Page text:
Foxconn China factories re-open, already beating expectations

(Image credit: Foxconn)

Foxconn's founder Terry Gou has said that resumption of production at its Chinese factories has “exceeded expectations” after they were shut due to the coronavirus outbreak.

The world's largest contract electronics maker produces most of its goods in China as that is where many of its suppliers are located as well.

Foxconn, which is based in Taiwan, assembles Apple's iPhones as well as the devices of many popular electronics brands. Back in February, the company suffered its biggest monthly drop in revenue in seven years as the coronavirus outbreak brought its business to a halt.

However, now Gou has told reporters in Taiwan that the resumption of work at Foxconn's factories in China has “exceeded our expectations and imaginations”. He also said that supplies to the company's factories in China and Vietnam had both returned to normal.

Weak consumer demand

Although Foxconn's factories have resumed production, Gou warned that weak consumer demand as a result of the coronavirus could be a problem going forward, especially in the US, saying:

“In the United States, what we are worried about is the market. If production was resumed quickly but consumers stop spending...that would be key to the economic recovery.”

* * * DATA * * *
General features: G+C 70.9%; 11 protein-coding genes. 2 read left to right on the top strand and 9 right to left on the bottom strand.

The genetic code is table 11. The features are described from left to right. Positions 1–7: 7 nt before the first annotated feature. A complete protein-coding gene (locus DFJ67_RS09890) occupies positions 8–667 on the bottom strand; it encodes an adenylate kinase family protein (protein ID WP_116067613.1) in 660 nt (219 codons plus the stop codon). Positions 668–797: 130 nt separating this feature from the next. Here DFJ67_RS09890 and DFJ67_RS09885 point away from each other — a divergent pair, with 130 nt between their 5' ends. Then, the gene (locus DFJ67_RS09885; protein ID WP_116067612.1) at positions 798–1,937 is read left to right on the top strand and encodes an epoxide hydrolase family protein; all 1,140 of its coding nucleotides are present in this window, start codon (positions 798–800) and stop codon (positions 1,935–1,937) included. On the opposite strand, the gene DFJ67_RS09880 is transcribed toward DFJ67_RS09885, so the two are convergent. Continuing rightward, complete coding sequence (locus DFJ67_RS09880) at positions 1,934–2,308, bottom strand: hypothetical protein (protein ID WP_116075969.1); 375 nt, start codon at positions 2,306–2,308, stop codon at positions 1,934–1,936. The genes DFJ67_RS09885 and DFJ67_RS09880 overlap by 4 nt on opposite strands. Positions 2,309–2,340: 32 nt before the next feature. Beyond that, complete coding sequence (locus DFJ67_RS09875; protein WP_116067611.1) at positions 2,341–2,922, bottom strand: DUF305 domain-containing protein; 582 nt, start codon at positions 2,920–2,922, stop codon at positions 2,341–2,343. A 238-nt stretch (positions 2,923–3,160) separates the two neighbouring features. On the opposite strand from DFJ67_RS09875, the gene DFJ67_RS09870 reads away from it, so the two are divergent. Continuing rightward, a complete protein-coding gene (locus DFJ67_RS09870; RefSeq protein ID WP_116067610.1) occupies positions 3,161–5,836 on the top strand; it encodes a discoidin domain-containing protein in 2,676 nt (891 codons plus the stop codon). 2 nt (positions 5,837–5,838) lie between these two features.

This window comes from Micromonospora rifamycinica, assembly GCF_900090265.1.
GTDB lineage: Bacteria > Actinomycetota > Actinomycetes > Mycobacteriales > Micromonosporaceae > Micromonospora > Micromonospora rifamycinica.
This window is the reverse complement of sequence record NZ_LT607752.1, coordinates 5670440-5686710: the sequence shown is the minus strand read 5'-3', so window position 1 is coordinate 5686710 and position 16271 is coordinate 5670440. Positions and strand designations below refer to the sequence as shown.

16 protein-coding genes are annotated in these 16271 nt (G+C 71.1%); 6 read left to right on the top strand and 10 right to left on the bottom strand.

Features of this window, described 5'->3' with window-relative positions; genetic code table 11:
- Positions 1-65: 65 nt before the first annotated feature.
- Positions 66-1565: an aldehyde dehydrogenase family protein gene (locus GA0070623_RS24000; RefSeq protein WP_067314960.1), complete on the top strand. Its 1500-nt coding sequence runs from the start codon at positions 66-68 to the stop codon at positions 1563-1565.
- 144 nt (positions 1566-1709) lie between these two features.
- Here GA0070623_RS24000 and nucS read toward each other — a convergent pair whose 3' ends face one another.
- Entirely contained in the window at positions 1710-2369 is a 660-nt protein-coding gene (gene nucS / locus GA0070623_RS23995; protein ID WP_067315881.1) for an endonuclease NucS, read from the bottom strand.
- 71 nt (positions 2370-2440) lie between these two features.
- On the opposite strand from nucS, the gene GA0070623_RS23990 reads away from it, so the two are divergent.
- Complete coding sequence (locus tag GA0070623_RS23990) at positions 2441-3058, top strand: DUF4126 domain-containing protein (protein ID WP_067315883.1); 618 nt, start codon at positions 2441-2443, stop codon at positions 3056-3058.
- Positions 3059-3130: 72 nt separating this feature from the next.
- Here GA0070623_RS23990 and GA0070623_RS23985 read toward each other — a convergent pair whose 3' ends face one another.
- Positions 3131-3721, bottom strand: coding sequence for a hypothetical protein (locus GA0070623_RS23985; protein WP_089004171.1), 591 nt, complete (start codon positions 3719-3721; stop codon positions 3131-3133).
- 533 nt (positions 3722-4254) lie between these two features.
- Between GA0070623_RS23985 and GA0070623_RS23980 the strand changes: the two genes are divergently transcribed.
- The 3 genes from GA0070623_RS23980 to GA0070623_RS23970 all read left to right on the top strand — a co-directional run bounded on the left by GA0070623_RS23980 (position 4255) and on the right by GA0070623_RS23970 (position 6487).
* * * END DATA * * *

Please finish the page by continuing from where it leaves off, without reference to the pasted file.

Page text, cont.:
Gou is also concerned over the electronics supply chain in Japan and South Korea, which are both also dealing with the outbreak. He cited rising prices for DRAM memory and supply issues with display panels as potential problems.

Foxconn recently warned that revenue would see a 15 percent drop in the first quarter though it would recover afterwards as production returns to normal across China.

Via Reuters

Anthony Spadafora

After working with the TechRadar Pro team for the last several years, Anthony is now the security and networking editor at Tom’s Guide where he covers everything from data breaches and ransomware gangs to the best way to cover your whole home or business with Wi-Fi. When not writing, you can find him tinkering with PCs and game consoles, managing cables and upgrading his smart home.